On the September 22 edition of his show, [Fox News' Bill O'Reilly] claimed that the only credible plan to defeat the Islamic State had to include a mercenary force of 25,000 "English-speaking" fighters that would be recruited and trained by the United States. O'Reilly explained that his mercenary army would be comprised of "elite fighters who would be well-paid, well-trained to defeat terrorists all over the world." O'Reilly also detailed how the mercenary force would be trained, recruited, and funded.
There is no obvious, perfect counter-terrorism strategy in the Middle East that will quickly eliminate the threat posed by the Islamic State, or any other terrorist group for that matter. Policymakers are forced to make difficult choices from a range of complex options. All of this is unfolding on a landscape that changes quickly, and each of which carry unpredictable consequences.
With that in mind, I'm reluctant to dismiss anyone's suggested course as necessarily horrible. That is, except this one, which is just bewildering.
For some reason, CBS was impressed enough with O'Reilly's idea that the Fox News host appeared on "CBS This Morning" today where he touted his mercenary approach all over again. "It's going to happen," O'Reilly said this morning. "This anti-terror army is going to happen."
I really doubt that.
In fact, after unveiling his preferred approach, O'Reilly sought an assessment from U.S. Naval War College Professor Tom Nichols. The guest responded, with a polite tone, "Well, Bill, I understand your frustration. I really do. But this is a terrible idea, a terrible idea not just as a practical matter but a moral matter. It's a morally corrosive idea to try to outsource our national security. This is something Americans are going to have to deal for themselves. We're not going to solve this problem by creating an army of Marvel Avengers or the Guardians of the Galaxy."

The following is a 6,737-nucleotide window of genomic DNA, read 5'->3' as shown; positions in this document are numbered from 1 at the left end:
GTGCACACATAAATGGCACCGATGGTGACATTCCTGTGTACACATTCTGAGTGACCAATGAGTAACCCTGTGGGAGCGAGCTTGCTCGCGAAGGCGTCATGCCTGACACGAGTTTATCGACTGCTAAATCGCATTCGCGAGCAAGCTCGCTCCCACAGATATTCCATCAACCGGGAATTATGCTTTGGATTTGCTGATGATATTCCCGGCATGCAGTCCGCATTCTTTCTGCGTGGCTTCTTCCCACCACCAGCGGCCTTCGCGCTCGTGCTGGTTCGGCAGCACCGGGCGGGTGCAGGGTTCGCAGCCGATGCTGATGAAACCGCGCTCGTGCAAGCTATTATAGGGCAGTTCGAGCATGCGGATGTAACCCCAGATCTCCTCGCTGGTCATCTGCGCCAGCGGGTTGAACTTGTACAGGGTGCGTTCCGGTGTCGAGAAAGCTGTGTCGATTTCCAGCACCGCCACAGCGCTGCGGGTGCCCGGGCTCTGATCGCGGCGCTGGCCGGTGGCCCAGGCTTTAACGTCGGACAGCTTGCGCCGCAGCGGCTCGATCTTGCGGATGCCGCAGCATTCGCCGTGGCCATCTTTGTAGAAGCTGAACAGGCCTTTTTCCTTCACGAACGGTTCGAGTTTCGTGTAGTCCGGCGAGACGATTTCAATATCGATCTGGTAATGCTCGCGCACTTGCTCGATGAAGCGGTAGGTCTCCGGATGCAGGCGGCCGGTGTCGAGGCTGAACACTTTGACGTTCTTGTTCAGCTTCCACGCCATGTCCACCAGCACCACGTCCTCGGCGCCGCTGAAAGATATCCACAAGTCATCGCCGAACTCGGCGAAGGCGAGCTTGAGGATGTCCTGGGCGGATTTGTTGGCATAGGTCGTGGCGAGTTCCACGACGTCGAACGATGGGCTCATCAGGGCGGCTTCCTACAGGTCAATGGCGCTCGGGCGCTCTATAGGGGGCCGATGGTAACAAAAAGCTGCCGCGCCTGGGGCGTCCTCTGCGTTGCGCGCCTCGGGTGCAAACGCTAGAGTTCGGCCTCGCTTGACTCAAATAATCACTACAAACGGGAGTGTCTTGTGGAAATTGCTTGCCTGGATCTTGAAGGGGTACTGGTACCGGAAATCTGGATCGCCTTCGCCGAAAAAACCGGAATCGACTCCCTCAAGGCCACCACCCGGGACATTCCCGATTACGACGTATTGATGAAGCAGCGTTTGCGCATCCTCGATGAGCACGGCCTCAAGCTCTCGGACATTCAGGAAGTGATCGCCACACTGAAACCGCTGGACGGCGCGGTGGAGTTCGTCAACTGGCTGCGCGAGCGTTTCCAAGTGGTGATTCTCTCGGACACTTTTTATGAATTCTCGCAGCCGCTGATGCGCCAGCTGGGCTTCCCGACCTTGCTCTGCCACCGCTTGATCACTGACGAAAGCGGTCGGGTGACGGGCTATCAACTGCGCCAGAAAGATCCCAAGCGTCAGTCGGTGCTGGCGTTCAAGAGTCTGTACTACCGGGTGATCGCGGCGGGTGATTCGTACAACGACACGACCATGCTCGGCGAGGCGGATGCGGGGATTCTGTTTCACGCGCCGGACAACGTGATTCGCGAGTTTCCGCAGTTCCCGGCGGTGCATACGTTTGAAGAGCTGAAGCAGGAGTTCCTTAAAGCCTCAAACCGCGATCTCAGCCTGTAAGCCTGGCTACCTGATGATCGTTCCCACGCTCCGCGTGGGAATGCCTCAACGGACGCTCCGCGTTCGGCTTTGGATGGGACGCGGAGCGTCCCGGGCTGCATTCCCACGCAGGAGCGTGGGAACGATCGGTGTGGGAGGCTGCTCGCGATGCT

My point is not to pick on the Fox host, per se, because I suspect there are other political players who also believe an American-financed, American-trained "anti-terror army" can solve problems like ISIS. But Nichols' description of this as "a terrible idea" is more than fair.
Thomas Bishop raised a credible legal point: "Although the United States did not ratify the agreement, the U.N. prohibits the recruitment, training, use, and financing of mercenaries. During the 72nd plenary meeting in 1989, the U.N. General Assembly agreed to outlaw the use of mercenary forces, as it deemed they violate principles of international law."
There are also the mistaken assumptions that some kind of mercenary force is somehow practical. O'Reilly's plan is predicated on the assumption that an "anti-terror army," like action heroes in a bad movie, can take out ISIS.
But that's wrong, too. For one thing, there's a political crisis that needs a resolution, and "well-paid, well-trained" mercenaries can't do much on this front. For another, as Andrew Bacevich explained on the show last week, even if we magically destroyed ISIS tomorrow, "the conditions that gave rise to ISIS would exist."
On O'Reilly's show, Nichols added in reference to the host's plan, "There's nothing theoretical about it. It's the worst of both worlds. You're asking these forces to operate as though they're U.S. military forces and you're treating them as though they're mercenaries merely because you don't want to have to use American military forces. And I think that that undermines the whole notion of our own security."